‘Weapons of mass creation’ - Sunset Park mural examines recruitment of young poor women for Iraq War

The Brooklyn Paper

A new mural in Sunset Park by a group of young women provides a stark reminder of the continuing toll of the war in Iraq, particularly among young women from low-income backgrounds.

The three-story mural – which faces west on a building on 23rd Street and 3rd Avenue, clearly visible from a large stretch of the Brooklyn-Queens Expressway – is designed to focus attention on the increasingly prevalent military recruiting of young women in poor neighborhoods. It seeks to separate the myths propagated by recruiters from the harsh reality of actual enlistment.

It is one of the more than 80 murals in the city by the Groundswell Community Mural Project, a non-profit that founded in 1996 that is responsible for over 80 murals in across the city. Through art, Groundswell seeks to inspire young people to reckon with the urgent social issues they face.

In particular, the Sunset Park mural is the work of participants in Groundswell’s Voices Her’d program, which focuses on issues affecting young women. During a period from February through August, 13 women ages 18-21 worked with professional artists and educators to conceive, designed, and finally painted the mural. It was unveiled this past week and will be formally dedicated on September 6.

Done in acrylic paint – which has a shelf-life of 25 years – the mural uses the bold colors and imagery of traditional war propaganda to send an opposite message.

Its central image is three young women in classic military poses, except instead of holding weapons, they are holding symbols of academic and artistic enrichment: a pencil, a diploma and a paintbrush, “weapons of mass creation” as Elizabeth Maroney, 18, one of the young artists, described.

From the paintbrush streams a banner reading: “We Are Not Government Issued.” This banner is connected to another reading “Arm Yourself With the Knowledge to Think for Yourself.”

These bold statements of defiance are, in effect, a counterargument against the entreaties of military recruiters.

“People need to know the truth about what they’re getting into,” said Katie Yamasaki, the project’s lead artist. “This is about enabling young women to make informed choices.”

The sobering facts necessary for an informed choice are displayed in some statistics presented at the bottom of the mural, such as the number of fallen female soldiers in Iraq (113, by some counts) and the number of women in Iraq who have reported experiencing sexual assault.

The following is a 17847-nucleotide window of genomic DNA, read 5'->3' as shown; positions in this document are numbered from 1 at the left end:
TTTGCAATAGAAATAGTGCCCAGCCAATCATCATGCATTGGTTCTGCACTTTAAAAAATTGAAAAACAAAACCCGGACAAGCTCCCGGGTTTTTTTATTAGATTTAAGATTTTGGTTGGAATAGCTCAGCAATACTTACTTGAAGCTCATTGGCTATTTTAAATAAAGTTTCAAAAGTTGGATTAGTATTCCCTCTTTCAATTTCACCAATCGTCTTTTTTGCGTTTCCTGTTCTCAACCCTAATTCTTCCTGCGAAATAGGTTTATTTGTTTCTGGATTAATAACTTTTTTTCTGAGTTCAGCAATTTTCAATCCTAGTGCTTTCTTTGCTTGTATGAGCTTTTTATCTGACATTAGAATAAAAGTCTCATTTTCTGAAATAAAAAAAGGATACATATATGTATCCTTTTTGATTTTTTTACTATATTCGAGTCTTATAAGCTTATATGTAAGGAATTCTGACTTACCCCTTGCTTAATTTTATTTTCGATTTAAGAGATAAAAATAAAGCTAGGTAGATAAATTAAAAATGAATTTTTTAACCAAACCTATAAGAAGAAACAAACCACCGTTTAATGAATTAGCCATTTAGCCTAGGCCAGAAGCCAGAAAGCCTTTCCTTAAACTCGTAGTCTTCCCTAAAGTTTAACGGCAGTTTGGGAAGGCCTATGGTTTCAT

Another of the young artists, Sophia Dang, a 19-year-old rising sophomore at SUNY Stony Brook, said she briefly considered joining the military when she and many other of her fellow New Utrecht High School students were courted by recruiters.

“I considered joining before college. The recruiters tell you all about the benefits, but when we started researching it, we saw that it wasn’t like that. You get paid $3.39 an hour and work 80 hours a week,” she said.

Moroney, a Bensonhurst resident who will be a sophomore at LIU-Brooklyn next year, said the recruiting itself creates a climate of hopelessness for those to whom it is directed.

“It’s pretty much like they’re saying, ‘You’re not going to make it to college, so join the military.’ It really lowers peoples’ expectations for themselves and makes it look like it’s their only option,” she said.

The mural also features parachutes filling the sky, inscribed with messages designed to underscore the devastating impact of the war both abroad and on the home front. One of these parachutes reads, “Our Bodies, Dreams, Communities, Moralities, Schools, Families, Taxes, etc.” a long list of priorities the murals creators believed were sacrificed for the war.

“The war is bleeding domestic programs, which, like the recruiting, disproportionately hurts low-income people,” Yamasaki said.

The lower part of the mural shows dog tags honoring fallen female soldiers.

But some of these dog tags lend a touch of redemption to the sad tale depicted in the mural: They show female soldiers landing on the ground and supporting civilians, their decency prevailing in the face of their cruel circumstances.


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